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03 Nov 2014      |      by Carol Owens

    


What Is Your Organization’s Maintenance Strategy?

The maintenance strategy that you follow has a significant impact on your company’s bottom line, but many maintenance managers have trouble selecting an appropriate strategy or overlook their approach altogether. It’s important to develop a mix of different strategies to properly maintain your assets and ensure that they remain in working order. There are three basic types of maintenance strategies:

 

  • Preventive
  • Reactive
  • Predictive

 

 

Unfortunately, some organizations wait until a component fails before they take action to repair or replace it. All assets require periodic maintenance to continue running efficiently. Finding the appropriate balance of maintenance approaches is key to minimizing asset downtime and repair costs while maintaining a safe environment for workers.

Preventive Maintenance

 

Preventive maintenance is maintenance that takes place before something breaks down. It is a time-based or meter count based approach that is carried out at predetermined intervals to reduce failure risk or performance degradation of assets. The aim of preventive maintenance is to minimize unplanned downtime and reduce repair costs. Preventive maintenance cannot always prevent asset failure, however.

 

Reactive Maintenance

 

Reactive maintenance, also known as the run-to-failure strategy, is when you take action after an asset fails. Since you only spend money when something breaks, the reactive maintenance approach might seem cheaper but it costs you more in the long run. Reactive maintenance shortens the life of assets and may cause them to break down more frequently. When you are in reactive maintenance mode, most of your daily maintenance activities are driven by unforeseen problems.

 

Predictive Maintenance

 

Predictive maintenance is a condition-based approach to maintenance. Rather than servicing assets on a fixed schedule, you evaluate the condition of components to determine whether they need to be serviced. Predictive maintenance is suited to your largest, most expensive, and most complex assets. It should be combined with preventive maintenance for the best results. Examples of predictive maintenance include oil analysis, thermal analysis, and vibration analysis.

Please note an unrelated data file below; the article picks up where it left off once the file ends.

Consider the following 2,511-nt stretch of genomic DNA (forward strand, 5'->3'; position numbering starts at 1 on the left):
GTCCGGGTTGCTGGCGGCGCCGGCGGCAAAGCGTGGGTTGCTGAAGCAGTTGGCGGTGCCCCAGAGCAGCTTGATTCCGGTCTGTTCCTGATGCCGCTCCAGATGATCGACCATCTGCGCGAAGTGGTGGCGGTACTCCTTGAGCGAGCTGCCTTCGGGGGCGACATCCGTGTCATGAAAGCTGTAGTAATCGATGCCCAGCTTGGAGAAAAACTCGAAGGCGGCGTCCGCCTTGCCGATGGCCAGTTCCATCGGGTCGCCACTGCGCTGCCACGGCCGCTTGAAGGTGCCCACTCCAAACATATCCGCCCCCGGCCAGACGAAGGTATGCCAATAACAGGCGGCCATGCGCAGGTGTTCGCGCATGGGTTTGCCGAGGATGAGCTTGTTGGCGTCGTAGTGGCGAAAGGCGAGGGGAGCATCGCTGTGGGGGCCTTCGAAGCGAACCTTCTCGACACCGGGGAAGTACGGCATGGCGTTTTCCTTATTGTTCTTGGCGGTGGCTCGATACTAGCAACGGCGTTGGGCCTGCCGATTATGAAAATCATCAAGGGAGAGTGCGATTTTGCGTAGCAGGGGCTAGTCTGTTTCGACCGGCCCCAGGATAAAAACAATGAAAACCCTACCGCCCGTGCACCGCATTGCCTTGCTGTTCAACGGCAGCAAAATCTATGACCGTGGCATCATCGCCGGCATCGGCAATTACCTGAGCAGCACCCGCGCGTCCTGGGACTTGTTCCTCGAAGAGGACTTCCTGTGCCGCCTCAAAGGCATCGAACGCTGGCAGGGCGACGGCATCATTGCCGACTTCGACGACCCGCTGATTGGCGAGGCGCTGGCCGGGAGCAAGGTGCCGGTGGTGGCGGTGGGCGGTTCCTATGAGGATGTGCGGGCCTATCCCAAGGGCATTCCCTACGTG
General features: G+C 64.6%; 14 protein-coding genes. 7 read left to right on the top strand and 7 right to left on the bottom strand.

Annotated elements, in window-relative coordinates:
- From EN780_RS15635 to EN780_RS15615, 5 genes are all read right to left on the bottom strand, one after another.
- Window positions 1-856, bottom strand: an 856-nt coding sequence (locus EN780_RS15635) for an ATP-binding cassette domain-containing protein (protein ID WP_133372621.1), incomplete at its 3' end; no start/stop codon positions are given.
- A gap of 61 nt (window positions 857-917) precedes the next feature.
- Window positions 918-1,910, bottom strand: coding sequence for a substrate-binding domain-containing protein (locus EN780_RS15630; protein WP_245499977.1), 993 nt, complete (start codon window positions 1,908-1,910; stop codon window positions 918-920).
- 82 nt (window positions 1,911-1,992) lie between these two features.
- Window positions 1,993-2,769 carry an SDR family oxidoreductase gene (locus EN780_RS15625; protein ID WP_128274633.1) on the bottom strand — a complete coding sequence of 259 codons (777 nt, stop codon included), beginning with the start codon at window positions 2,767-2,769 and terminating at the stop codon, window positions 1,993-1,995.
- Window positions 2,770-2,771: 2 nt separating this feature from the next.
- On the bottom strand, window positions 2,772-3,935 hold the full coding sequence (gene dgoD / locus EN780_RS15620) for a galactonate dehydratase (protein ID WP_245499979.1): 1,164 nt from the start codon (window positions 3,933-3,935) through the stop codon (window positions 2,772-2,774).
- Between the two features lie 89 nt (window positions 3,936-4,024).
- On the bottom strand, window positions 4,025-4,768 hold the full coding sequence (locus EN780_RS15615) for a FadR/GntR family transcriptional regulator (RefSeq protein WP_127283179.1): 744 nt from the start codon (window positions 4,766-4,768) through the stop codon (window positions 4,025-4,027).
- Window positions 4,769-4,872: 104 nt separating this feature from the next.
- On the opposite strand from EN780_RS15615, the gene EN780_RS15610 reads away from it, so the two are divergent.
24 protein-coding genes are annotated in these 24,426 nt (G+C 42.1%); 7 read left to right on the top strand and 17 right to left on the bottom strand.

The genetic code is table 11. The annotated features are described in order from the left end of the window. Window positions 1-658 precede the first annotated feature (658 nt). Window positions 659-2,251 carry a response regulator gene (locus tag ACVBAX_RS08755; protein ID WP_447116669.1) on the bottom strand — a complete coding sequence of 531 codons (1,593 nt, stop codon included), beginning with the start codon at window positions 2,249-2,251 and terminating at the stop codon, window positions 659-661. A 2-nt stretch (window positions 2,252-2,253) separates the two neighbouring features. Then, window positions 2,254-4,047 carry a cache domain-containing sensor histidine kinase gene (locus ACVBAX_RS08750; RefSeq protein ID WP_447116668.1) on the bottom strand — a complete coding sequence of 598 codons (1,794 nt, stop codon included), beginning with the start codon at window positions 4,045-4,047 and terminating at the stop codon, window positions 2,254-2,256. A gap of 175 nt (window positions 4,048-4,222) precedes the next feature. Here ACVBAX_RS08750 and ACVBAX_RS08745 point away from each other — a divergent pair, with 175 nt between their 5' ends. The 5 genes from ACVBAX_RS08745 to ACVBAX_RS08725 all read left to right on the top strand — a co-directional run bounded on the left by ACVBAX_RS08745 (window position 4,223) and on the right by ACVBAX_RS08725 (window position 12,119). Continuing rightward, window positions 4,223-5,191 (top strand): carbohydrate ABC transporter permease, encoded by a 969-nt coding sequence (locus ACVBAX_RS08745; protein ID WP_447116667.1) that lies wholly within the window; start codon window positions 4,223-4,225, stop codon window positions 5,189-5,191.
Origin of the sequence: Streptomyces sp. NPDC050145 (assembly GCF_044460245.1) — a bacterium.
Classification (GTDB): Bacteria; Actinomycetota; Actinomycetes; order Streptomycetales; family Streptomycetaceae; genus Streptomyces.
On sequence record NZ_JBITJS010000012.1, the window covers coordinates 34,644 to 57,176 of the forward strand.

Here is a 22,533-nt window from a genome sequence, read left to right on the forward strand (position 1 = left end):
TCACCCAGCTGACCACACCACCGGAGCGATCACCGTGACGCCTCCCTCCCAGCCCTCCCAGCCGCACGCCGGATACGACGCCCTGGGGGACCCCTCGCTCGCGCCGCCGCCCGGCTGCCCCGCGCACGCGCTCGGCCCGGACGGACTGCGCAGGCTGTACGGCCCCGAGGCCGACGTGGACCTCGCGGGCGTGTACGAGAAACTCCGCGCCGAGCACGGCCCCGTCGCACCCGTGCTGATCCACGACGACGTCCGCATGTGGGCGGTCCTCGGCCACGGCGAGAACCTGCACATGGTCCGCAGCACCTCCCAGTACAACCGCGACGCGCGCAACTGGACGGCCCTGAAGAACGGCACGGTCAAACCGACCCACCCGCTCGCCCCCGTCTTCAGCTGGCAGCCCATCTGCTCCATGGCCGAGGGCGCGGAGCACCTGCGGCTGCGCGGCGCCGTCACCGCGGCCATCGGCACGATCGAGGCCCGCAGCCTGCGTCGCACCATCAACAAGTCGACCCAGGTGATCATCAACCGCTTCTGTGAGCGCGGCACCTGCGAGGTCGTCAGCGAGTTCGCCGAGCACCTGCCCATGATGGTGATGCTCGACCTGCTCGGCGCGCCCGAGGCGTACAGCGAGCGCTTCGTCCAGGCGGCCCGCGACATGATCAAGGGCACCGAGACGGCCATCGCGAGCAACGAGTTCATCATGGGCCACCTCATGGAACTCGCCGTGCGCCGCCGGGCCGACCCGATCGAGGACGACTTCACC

Tips for Optimizing Your Maintenance Strategy

 

Benefits of optimizing your maintenance strategy include extending asset life, reducing asset failures and downtime, minimizing repair costs, and improving health and safety. Start by assessing your current maintenance strategy to identify its strengths and weaknesses. Assign a maintenance strategy to each asset you have based on its level of criticality.

 

Assets that have a high consequence of failure are considered highly critical assets. Monitor the condition of highly critical assets continuously with a predictive maintenance plan to protect them and predict failures. Assets of low- to mid-level criticality should be monitored with preventive maintenance.

 

A run-to-failure strategy (reactive maintenance) can be used for assets that aren’t considered essential. Reactive maintenance should only be used if the consequence of failure is so low that it makes sense to allow the asset to fail rather than spend valuable maintenance time performing predictive or preventive maintenance tasks.

 

Most companies find that they have to use a combination of predictive, preventive, and reactive maintenance strategies for the best results. When implementing a maintenance strategy, it’s important to have EAM software in place to track your work and schedule. Documenting the condition of your assets with an enterprise maintenance management system over time also enables you to identify opportunities for improvement and increase efficiency. To try iMaint, DPSI’s best-of-breed EAM software, sign up for a free trial today!

 

 

 

 

 

 



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